So, if A&M makes the plunge, what's next? First, Read Part I here. Second, remember that A&M isn't in the SEC yet, and a lot can happen before Monday. Texas has proven to be incredibly resourceful in a shifting landscape.
One of the common mistakes fans make is that they think the current football landscape will continue like it is forever, and that it is has been this way forever. Programs rise and fall. Hell, even Bama has a losing season from time to time.*
*Speaking of which... Bama fans... you are getting verrrrrry sleepy.... verrrrry sleepy... you want to hire another one of Don Shula's kids.... verrrrry sleepy.....
This brings us to the interesting case of Baylor. Baylor did not force their way into the Big XII through politics, as the popular stroyline goes. They did use politics to "encourage" the Big 8 to expand to 12 teams instead of 10. And once the Big 8 made that decision -- Baylor and Tech were the only logical choices.
After A&M and Texas bolted from the SWC, only three of the remaining six schools were NOT on NCAA probation. And one of them was Rice, a school that had almost no interest in fielding a competitive football team.
Since joining the Big XII, Tech has enjoyed the greatest run of success in its history and Baylor has suffered through its worst stretch of football. Of course, greatest stretch is a relative term. Baylor and Tech have the same number of Big XII title game appearances: zero. But Tech has clearly been on a real run of success, flipping their traditional rankings. Baylor still has more wins all-time than Tech, and has had one less ranked team. Baylor has four outright conference titles, which is four more than Tech. Neither school is a powerhouse, but Baylor was better before the formation of the Big XII, only to be passed over the past decade.
I'm not entirely convinced Tech's resurgence is for real, or just a blip because they had a terrific coach who they since ran off. Now, football obviously drives the train, and Tech holds the advantage over Baylor there, though I am not sure their superior football is permanent. Otherwise, Baylor beats Tech on every other metric that is used to measure athletic departments. Baylor has won more overall conference titles and more national titles. Baylor's actually middle of the pack in Big XII conference titles. Baylor also has better academics and a larger endowment, which people say they care about.
The point is not that Baylor is some must-have, but that Tech is not nearly as attractive as you think. Baylor has a well-rounded athletic department, a credible football tradition, and would probably thrive in the Mountain West. The question is how Baylor, and Tech, will act in the possible post-Big XII world.
But the interesting thing is what happened to TCU. TCU was left behind by the expansion because A) they weren't as good back then and B) they were on probation. But getting left out of the Big XII has been the best thing that has ever happened to the Frogs.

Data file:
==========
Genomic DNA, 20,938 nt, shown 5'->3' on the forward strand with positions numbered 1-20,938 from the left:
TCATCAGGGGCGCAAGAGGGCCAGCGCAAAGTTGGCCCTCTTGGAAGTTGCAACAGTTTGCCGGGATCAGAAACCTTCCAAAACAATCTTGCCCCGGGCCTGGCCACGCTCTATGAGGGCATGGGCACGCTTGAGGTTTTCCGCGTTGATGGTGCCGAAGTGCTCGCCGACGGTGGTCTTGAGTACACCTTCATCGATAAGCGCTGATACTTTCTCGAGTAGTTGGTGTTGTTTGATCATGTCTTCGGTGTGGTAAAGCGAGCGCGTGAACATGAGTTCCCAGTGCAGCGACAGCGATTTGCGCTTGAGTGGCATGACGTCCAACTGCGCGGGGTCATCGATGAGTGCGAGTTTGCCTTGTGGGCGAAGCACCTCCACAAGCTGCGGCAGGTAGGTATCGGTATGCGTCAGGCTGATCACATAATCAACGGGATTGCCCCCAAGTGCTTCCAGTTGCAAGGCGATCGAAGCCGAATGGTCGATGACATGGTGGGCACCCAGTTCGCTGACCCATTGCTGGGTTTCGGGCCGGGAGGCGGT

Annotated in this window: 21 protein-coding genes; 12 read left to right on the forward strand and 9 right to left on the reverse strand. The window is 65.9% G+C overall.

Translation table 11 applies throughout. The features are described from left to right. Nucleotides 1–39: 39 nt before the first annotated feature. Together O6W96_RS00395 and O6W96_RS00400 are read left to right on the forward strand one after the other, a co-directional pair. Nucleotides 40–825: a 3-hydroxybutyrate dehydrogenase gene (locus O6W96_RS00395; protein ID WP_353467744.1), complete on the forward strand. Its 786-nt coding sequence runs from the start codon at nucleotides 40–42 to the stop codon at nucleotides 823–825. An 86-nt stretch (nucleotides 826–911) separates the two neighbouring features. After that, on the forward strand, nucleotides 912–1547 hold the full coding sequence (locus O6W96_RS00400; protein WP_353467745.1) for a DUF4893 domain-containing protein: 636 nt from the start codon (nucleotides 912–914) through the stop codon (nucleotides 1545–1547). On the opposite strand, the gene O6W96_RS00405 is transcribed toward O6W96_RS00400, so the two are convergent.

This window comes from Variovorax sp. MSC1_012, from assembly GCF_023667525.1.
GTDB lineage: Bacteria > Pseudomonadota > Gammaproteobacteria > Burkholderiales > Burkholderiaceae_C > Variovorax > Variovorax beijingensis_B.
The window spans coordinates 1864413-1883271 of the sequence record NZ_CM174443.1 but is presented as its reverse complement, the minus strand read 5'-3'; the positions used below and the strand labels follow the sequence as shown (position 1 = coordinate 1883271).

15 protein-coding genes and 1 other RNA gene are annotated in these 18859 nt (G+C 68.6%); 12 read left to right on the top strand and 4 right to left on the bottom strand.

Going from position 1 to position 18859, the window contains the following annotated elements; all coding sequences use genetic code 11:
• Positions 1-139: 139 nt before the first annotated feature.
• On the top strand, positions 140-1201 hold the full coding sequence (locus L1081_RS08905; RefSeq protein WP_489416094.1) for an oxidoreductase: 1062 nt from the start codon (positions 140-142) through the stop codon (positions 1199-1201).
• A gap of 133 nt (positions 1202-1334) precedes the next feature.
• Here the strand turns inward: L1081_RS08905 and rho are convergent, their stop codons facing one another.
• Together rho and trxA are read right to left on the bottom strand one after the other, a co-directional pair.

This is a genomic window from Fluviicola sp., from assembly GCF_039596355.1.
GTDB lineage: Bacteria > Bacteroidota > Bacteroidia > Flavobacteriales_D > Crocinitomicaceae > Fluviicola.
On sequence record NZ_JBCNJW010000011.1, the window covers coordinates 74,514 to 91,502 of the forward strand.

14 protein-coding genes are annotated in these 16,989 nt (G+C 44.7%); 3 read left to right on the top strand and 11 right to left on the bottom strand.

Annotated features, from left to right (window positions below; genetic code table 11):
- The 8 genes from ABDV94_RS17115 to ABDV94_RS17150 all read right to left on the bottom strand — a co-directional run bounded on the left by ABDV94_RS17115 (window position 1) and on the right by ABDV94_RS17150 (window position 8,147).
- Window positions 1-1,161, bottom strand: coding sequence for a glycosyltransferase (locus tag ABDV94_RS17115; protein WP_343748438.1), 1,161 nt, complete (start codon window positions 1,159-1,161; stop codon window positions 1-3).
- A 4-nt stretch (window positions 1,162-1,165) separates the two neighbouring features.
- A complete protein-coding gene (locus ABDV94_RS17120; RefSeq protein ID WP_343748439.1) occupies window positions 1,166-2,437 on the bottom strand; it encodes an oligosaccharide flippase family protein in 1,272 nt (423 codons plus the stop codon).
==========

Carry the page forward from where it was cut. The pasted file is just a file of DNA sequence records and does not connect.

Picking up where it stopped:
They used it as motivation to build a mid-major powerhouse and last year, the Frogs made it to the Rose Bowl. There is probably no chance this happens if TCU went to the Big XII. The demotion to the bottom rungs of Division I actually sparked a revival of their football program. Which begs the question, can history repeat itself?
Baylor better hope so. But the demise of the Big XII could be the best thing that happened to Baylor. Their secondary sports are still really good, and their football could improve by simply no longer being Texas and Oklahoma's punching bag. sometimes it's good to fight in your weight class. It certainly helped TCU.
When the SWC collapsed, TCU had not won a conference title since 1959 (I'm not counting that 1994 five-way tie). Since then, TCU has won six conference titles and won at least 10 games eight times. That is a complete reversal of fortunes.
The member schools of the Big 12 live in constant fear that their conference is about to die. It's why Texas wields such disproportionate power. Only Mizzou and Oklahoma can really be confident of finding a major conference home in a post-Big XII world (though Kansas and Oklahoma St should also be optimistic).
The rest of the conference feels they have no other options. But they honestly do. Just look at TCU. It's a hard road, and it required a lot of things to break right, but there was a place for a forward-thinking AD in a post-major conference world.
Then again, you could end up being Houston. Or worse yet, Rice. Which is why teams stick with the devil they know. You don't go down the road TCU did unless you don't have a choice.
If A&M joins the SEC, no one has any idea what the college football landscape will look like in 20 years. Pretty much everybody has been consistently wrong over this past year (remember the Pac-16?), and I see no reason for the streak to end. The future is unknowable. The longer the timeline, the harder to predict.
Well, except for the fact the SEC will still be the best conference. Duh.